Daily Independent Journal from San Rafael, California on March 29, 1963 · Page 1
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Daily Independent Journal from San Rafael, California · Page 1

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San Rafael, California
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Friday, March 29, 1963
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Page 1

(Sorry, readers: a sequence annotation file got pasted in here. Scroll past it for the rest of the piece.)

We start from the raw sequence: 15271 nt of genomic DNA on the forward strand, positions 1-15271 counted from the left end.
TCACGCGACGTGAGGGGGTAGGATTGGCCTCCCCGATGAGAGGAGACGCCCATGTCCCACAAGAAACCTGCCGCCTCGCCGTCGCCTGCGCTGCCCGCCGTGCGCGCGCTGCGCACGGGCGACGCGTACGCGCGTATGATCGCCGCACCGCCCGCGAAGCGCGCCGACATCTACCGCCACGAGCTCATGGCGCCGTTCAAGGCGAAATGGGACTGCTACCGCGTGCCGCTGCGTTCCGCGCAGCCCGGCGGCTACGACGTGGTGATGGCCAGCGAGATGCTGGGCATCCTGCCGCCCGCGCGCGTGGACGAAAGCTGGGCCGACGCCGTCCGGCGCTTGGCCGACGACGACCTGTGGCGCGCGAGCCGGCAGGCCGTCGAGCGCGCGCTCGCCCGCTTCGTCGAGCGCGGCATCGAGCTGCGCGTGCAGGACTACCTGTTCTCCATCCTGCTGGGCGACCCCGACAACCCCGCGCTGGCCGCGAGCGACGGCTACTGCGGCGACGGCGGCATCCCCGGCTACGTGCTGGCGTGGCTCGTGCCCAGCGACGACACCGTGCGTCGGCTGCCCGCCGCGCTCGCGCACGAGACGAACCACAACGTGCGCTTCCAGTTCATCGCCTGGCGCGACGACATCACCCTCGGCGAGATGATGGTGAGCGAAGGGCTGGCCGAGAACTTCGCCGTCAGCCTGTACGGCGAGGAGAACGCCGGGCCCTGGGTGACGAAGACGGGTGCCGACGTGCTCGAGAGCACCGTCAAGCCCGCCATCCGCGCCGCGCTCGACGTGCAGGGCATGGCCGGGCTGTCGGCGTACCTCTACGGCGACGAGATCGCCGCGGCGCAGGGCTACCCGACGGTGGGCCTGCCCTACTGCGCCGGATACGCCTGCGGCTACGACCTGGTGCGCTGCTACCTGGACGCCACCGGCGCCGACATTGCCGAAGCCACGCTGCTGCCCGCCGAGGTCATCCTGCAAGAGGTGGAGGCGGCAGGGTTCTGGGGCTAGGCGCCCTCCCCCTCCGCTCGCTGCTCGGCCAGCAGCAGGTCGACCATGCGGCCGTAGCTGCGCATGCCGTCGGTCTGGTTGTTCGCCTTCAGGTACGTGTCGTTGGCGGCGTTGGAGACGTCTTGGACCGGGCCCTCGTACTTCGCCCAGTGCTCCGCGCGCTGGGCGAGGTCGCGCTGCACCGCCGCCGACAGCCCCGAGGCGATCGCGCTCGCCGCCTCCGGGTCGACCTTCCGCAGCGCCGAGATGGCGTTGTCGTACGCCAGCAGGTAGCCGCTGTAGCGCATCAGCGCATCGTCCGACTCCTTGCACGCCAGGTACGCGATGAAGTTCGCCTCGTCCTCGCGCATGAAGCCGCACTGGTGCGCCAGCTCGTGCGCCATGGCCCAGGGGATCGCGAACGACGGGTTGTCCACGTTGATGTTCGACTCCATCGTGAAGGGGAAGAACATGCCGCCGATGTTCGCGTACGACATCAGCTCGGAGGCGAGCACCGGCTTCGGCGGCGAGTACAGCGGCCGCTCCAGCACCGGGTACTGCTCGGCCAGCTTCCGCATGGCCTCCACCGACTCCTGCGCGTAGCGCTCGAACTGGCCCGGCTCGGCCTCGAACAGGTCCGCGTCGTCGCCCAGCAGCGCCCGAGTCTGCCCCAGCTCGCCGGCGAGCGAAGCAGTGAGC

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•Ì&M èè ** ' "r -e StR VINO ALL Of MÀRIN COUNTY VOL. 102 to< PER COPY SAN RAFAEL, CALIFORNIA, FRIDAY. MARCH 29, 1963 PHONE: 4S4-3020 No. 6 San Rafael Youth After Explosion Dies MUD SLIDE—A bulldozer was being used today to clear mud away from an unoccupied duplex apartment where a slide piled dirt up to the MORE y/ET STUFF DUE eaves yesterday. Mud oozed through windows of the apartment in the 300 block of Olema Road, just west of Fairfax. (Independent-Journal photo) Rain Slacks Off A Little, But Mud Slides Start In Mud slides began in Marin County yesterday as a three- day rain storm, which slacked off to spring showers today, began to take its toll. The forecast was for showers through tomorrow with the chance of rain 60 per cent. Snow was predicted for the northern Sierra with cloudy weather in the south. Several large boulders fell from the northern slope of Puerto Suello Hill onto the Lincoln Avenue exit from Highway 101 in San Rafael at about 7:30 p.m. yesterday. Traffic had to be routed around the boulders by the California Highway Patrol. A slide piled dirt up to the eaves of a duplex in the 300 block of Olema Road, just west of the Fairfax city limits. County Building Inspector Otto Meyer said mud began oozing through the windows of the unoccupied building. One side of the apartment, according to Meyer, showed signs of deflection so the Pacific Gas and Electric Co. was contacted to turn off the gas to prevent fire. The apartment, owned by developer Bowman Pollock, was vacated three days ago when the tenants moved out. Joe Gallow was the contractor and Avella and Kircher took care of the excavation. For dairymen in the county “the rain is certainly beneficial,” according to county agricultural commissioner Richard Straw. He said, “I would like to see it quit for a while and come; back in a few weeks but it is certainly helping to lengthen the moisture content of the See WEATHER, page 4 COMIC DICTIONARY BORE A person whose conversation it is hard to listen to but easy to yawn at. College Science Head Wilson Plans To Retire Want To Return From Your Vacation Happy— And Paid For? START SAVINS NOW JOIN ROSS VALLEY'S VACATION CLUB $2 to $20 weekly earns 4.8% interest Phone 454*8432 for Save*by*mail kit ROSS VALLEY - SAVINGS AND LOAN ASSOCIATION San Anselmo Resignation of Dr. Paul T. Wilson, head of the life sciences department of the College of Marin, effective June 30, was accepted with “extreme regret” last night by the Marin Junior College District board. Wilson, who has taught at the college since the fall of 1932, said he will be 65 years old on May 26 and wishes to retire. Trustee Robert E. Rogers said, ‘ We are losing a very fine member of our staff.” “The college won’t be the same without you,” said board President Elizabeth M. Deedy. Wilson joined the college faculty after receiving his Ph. D. degree at University of California in Berkeley. He previously taught zoology for two years at Berkeley. During his years at College of Marin, he taught physiology, anatomy, geology, geography, health education and photography besides zoology, his main field. He became head of the department of life sciences in 1946. He is a member of numerous scientific and educational organizations. He was a strong backer of the Point Reyes National Seashore project. He was born on a farm near Yakima, Wash., and received his bachelor’s degree from Whitman College at Walla Walla, Wash. In World War I he served in France in the veterinary corps. His wife, Elsie, teaches science at Katharine Branson School in Ross. MIGs Fire On U.S. Ship - In Error' WASHINGTON UP )—'The Cuban government has told the United States its MIG jets “probably fired in er- orM at the U.S. ship Floridian, and the Cuban government had “no intention” of shooting at the American ship, the State Department announced today. Press officer Lincoln White disclosed receipt of two messages from the Castro regime in which the Cubans contended their forces were out looking for a “suspect boat.” U.S. DEMAND The United States promptly sent Havana a demand for “a full explanation of this matter.” White declined to describe the U.S. note as a protest. In Miami the captain of the Floridian said today two Soviet-built MIGs fired shots across the bow and stern of his vessel yesterday 20 miles off the coast of Cuba and he flashed an immediate distress call to the Coast Guard in Miami. U.S. Navy jets from Key West, Fla., did not reach the scene of the incident until 55 minutes later, the second engineer, Norman Teeples, of Dania, Fla., reported. CIRCLE SHIP “The planes appeared and circled the ship for about 20 minutes,” Capt. Curtis Olson told a news conference aboard the ship shortly after the Floridian reached here under escort of U. S. fighter planes. After the first firing pass by the hostile jets, Olson said, his reaction was: “This couldn’t be happening to us.” It was the second incident of its kind reported in a month. Two MIGs with Cuban markings fired at a U.S. shrimp boat 60 miles off the Cuban coast last month. The Floridian was traveling at 15.4 knots when the planes approached and stepped its See SHOOT, page 4 PAUL E. WILSON On faculty since 1932 WHERE TO FIND IT Almanac ................. 21 Bridge...................................21 Comics ....................................21 Crossword Puzzle ..............21 Editorial Page .....................20 How to Keep Well 23 Income Tax Facts................6 Marin Calendar .................35 Marin Dining.........................6 Marin Women 17, 18, 19 Parent’s Corner...................18 Radio and TV Log ............35 Sports .....................13, 14, 15 Stocks Today.........................4 Theaters ........................... 2 Tide Chart ...........................21 Vital Statistics .......................4 World News In Brief 2 DAVID H. CHUCHE Victim of explosion WATER CONSUMERS LARKSPUR, CORTE MADERA and ALTO Due to inclement weather, the water main flushing program in Larkspur, Corte Madera and Alto has been rescheduled between the hours of 8:00 P.M., Friday, March 29, and 5:00 A.M., March 30, 1963. It is possible that you will be without water service or that the water quality will be impaired during portions of these periods. Therefore, it is requested that you draw sufficient water for your needs prior to these times. We regret any inconvenience which may be caused, but this is an essential part of our purification program. MARIN MUNICIPAL WATER DISTRICT Dipsea Race Gets Sponsor In Mill Valley The Mill Valley Junior Chamber of Commerce has received verbal sanction to sponsor this year’s Dipsea race, Richard H. Sloan, chairman of the Dipsea Race Committee, said today. This will bring the race back to Marin, Sloan said. It has been sponsored for about the last seven years by the South of Market Boys in San Francisco. The club last year expressed a wish to end sponsorship, Sloan reported. This year’s running is to be Sunday, Aug. 25. It is the 53rd, said Sloan. Honor Student At College In Pomona David Howard Chuche, 19, former San Rafael High School student body president and an honor student at Claremont College in Pomona, died today of injuries suffered in an explosion that blew up a Pomona motel room Wednesday night. The blast, blamed by police to an open gas jet plus a lighted match, blew Chuche through the door of the room, wrecked that room and caved in five adjoining. Seven persons were injured by flying debris, but none seriously enough to require hospitalization. Young Chuche, who suffered second and third degree burns over 80 per cent of his body, was able to give police only a brief statement after the explosion. He died at 7:38 a.m. today in Pomona Valley Community Hospital. The tragedy gave Pomona authorities a puzzle. HAD SCHOLARSHIP Chuche entered Claremont College last September on a scholarship—one of several scholarships he was offered prior to his graduation from San Rafael High last June. He made B-plus grades the first semester at Claremont. He had planned to study to become a lawyer, with politics in mind as a career. A few days ago, however, he reportedly told his parents he planned to quit school and take a job. NOT IN DORM On Tuesday night, he did not stay in his dormitory room. College officials asked Pomona police to put out a missing persons report, saying he was believed to be despondent over imagined failure in a school test. He was not located until the explosion Wednesday night. Then police learned he had rented a room Tuesday afternoon at the motel, saying he would be there about a week. About 8:35 p.m. Wednesday, Patrick J. Grabowski, the motel manager, was putting linen in a closet near Chuche’s room when an explosion rocked the place, he told police. The front door blew off the young student’s room. Chuche was hurled through it, his hair on fire. TORE OFF SHIRT Grabowski tore off his shirt and used it to smother the flames from Chuche’s head, then carried the youth to an undamaged motel room. A flash fire, quickly extinguished, followed the blast. Pomona police said the gas line to a wall heater had been disconnected and gas was escaping. They said Chuche told them he had turned on the gas heater, waited a few minutes, and as nothing happened, struck a match. He said the explosion was accidental and he had not meant to hurt anyone. Young Chuche was born in San Rafael and attended Coleman School, Davidson Junior High and San Rafael High School. He was among the most popular students at the high school, as well as a leading scholar. He was sophomore class president, student body vice president in his junior year, and student body president in the first semester of See STUDENT, page 4 Direct Line Asked By U.S. Again GENEVA UP> — The United States pressed the Soviet Union today for the establishment of a direct permanent communications link between the leaders of the two powers to avoid the risk of war by accident or miscalculation. U.S. Ambassador Charles C. Stelle told the 17-nation disarmament talks the Cuban crisis demonstrated the need for improved continuous and reliable communications between the leaders of the two major military powers, the United States and the Soviet Union. He said the U.S. government “is prepared to act quickly” in setting up a permanent line which could be used both for teletype and voice communications. He said the American end of the line would be in the National Command Center which maintains continuing contact with the president and his principal assistants. Soviet negotiator Semyon K. Tsarapkin has refused so far to enter into detailed negotiations on the American proposals. RAINFALL Total to date .................. 40 03 This date last year.......... 36 91 Average to date.............. 32.43 Daily ................................... .38 TEMPERATURES San Rafael noon today . 56 Yesterday’s high 61, low. 50 Motel SURVEYS DAMAGE — Patrick Grabowsky, manager of Pala Motel in Pomona, examines door which was blown off hinges by blast which took the life of David Howard Chuche of San Rafael, a Claremont College student. The explosion, which also injured seven other persons, was blamed to escaping gas plus a lighted match. (AP Wirephoto) Marin wood Up In Air Over Fire Chief Again By ALTON S. BOCK Marinwood may soon again be without a fire chief. Marinwood Community Services District fire commissioners last night unanimously approved a “recommendation for dismissal” of Fire Chief John G. Unsworth. It was the second time in 15 months that Marinwood has been beset with what the commission calls personnel problems involving the fire chief. A stormy battle which split the community climaxed Jan. 18, 1962, when Fire Chief Donald G. Ray threw down his badge at a Marinwood Community Services District board meeting after he was threatened with a pay reduction and probation for alleged insubordination. James McElhattan, fire commission chairman, said today only that the recommended firing of Unsworth was based on a “memorandum of record” which will be presented to the CSD board Monday at 8 p.m. in Mary E. Silveira School. He said reasons for the dismissal will be presented at the meeting. Unsworth was present when the vote was taken at last night's commission meeting, held after a closed session in which the commission and the chief discussed “personnel problems.” The fire commission met just prior to a scheduled CSD board meeting, but three CSD board members failed to show up and the meeting was post* poned until Monday because of lack of a quorum. CSD board Chairman Howard Council said, “1 really have no comment on the cituation until I find out what the problem really is, as it is presented to us Monday.” Council admitted he had known of difficulties involving Unsworth’s administration of the fire department, but had been given no specific informa, tion. Difficulties have supposedly existed between the chief and the two paid firemen, Joseph D. Medley and James W. Cam. See CHIEF, page 4 WEATHER FORECAST Bay Area: Variable cloudiness tomorrow with occasional rain. Sierra Nevada: Occasional snow northern and central ranges tomorrow. Homes of Distinction in Sunny DOMINICAN HEIGHTS Relax in the seclusion of San Rafael’s finest new subdivision. A few homes ready for occupancy in 3, 4 and 5 bedroom models . .. priced from $39,750. DIRECTIONS: In San Rafael take Grand Ave to Mountain View Ave., then 2nd left off Mountain View on Sienna Way to subdivision. CUSTOM BUILDERS OF MARIN Phone 454-6644 or 453-8493 or see your broker Building sites also available Only At MARIN BAY Can you see the homes Nationally Acclaimed in LIFE MAGAZINE, BETTER HOMES and GARDENS, HOUSE BEAUTIFUL and HOUSE & HOME Drive to MARIN BAY SALES OFFICE 10 Biscayne Dr., cor. San Pedro Rd„ San Rafael, OL 4-6030 DIREC1 ¿ONS: East on Third St., In San Rafael, 4 miles along San Pedro Road. Follow Marin Bay signs. (See our price range advertisement in Classified under MARIN BAY) CONVENIENT "Save When You Shop“ at Corte Madera Shopping Center Start an insured Saving Account at TAMALPAIS SAVINGS & LOAN ASSOCIATION 36 Corte Mader Center Acres of Free Parking Phone 924-1733 i